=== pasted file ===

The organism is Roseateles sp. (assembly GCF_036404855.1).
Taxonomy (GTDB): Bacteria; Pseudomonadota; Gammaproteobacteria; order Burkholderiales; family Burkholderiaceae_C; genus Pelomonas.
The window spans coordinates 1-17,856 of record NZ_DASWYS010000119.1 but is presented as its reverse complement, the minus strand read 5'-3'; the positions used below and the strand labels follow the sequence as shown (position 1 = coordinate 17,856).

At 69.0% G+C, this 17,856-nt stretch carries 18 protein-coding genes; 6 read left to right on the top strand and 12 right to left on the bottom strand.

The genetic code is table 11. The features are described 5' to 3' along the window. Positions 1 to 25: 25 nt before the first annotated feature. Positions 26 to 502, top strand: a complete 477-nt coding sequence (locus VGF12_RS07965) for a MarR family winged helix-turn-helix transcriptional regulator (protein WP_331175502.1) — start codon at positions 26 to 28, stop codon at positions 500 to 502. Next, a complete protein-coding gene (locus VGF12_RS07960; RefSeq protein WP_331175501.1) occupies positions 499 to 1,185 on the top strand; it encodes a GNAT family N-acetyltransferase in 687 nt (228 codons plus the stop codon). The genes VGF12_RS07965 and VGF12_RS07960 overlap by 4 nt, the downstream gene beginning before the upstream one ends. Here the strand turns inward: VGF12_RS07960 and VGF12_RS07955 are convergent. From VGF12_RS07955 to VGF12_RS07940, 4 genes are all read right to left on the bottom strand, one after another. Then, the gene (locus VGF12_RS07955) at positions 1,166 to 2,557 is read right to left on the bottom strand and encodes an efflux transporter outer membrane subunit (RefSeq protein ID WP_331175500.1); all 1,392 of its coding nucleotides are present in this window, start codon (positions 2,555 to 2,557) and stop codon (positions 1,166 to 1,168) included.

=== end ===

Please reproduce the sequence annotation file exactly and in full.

The organism is Roseateles sp. (assembly GCF_036404855.1).
Taxonomy (GTDB): Bacteria; Pseudomonadota; Gammaproteobacteria; order Burkholderiales; family Burkholderiaceae_C; genus Pelomonas.
The window spans coordinates 1-17,856 of record NZ_DASWYS010000119.1 but is presented as its reverse complement, the minus strand read 5'-3'; the positions used below and the strand labels follow the sequence as shown (position 1 = coordinate 17,856).

At 69.0% G+C, this 17,856-nt stretch carries 18 protein-coding genes; 6 read left to right on the top strand and 12 right to left on the bottom strand.

The genetic code is table 11. The features are described 5' to 3' along the window. Positions 1 to 25: 25 nt before the first annotated feature. Positions 26 to 502, top strand: a complete 477-nt coding sequence (locus VGF12_RS07965) for a MarR family winged helix-turn-helix transcriptional regulator (protein WP_331175502.1) — start codon at positions 26 to 28, stop codon at positions 500 to 502. Next, a complete protein-coding gene (locus VGF12_RS07960; RefSeq protein WP_331175501.1) occupies positions 499 to 1,185 on the top strand; it encodes a GNAT family N-acetyltransferase in 687 nt (228 codons plus the stop codon). The genes VGF12_RS07965 and VGF12_RS07960 overlap by 4 nt, the downstream gene beginning before the upstream one ends. Here the strand turns inward: VGF12_RS07960 and VGF12_RS07955 are convergent. From VGF12_RS07955 to VGF12_RS07940, 4 genes are all read right to left on the bottom strand, one after another. Then, the gene (locus VGF12_RS07955) at positions 1,166 to 2,557 is read right to left on the bottom strand and encodes an efflux transporter outer membrane subunit (RefSeq protein ID WP_331175500.1); all 1,392 of its coding nucleotides are present in this window, start codon (positions 2,555 to 2,557) and stop codon (positions 1,166 to 1,168) included.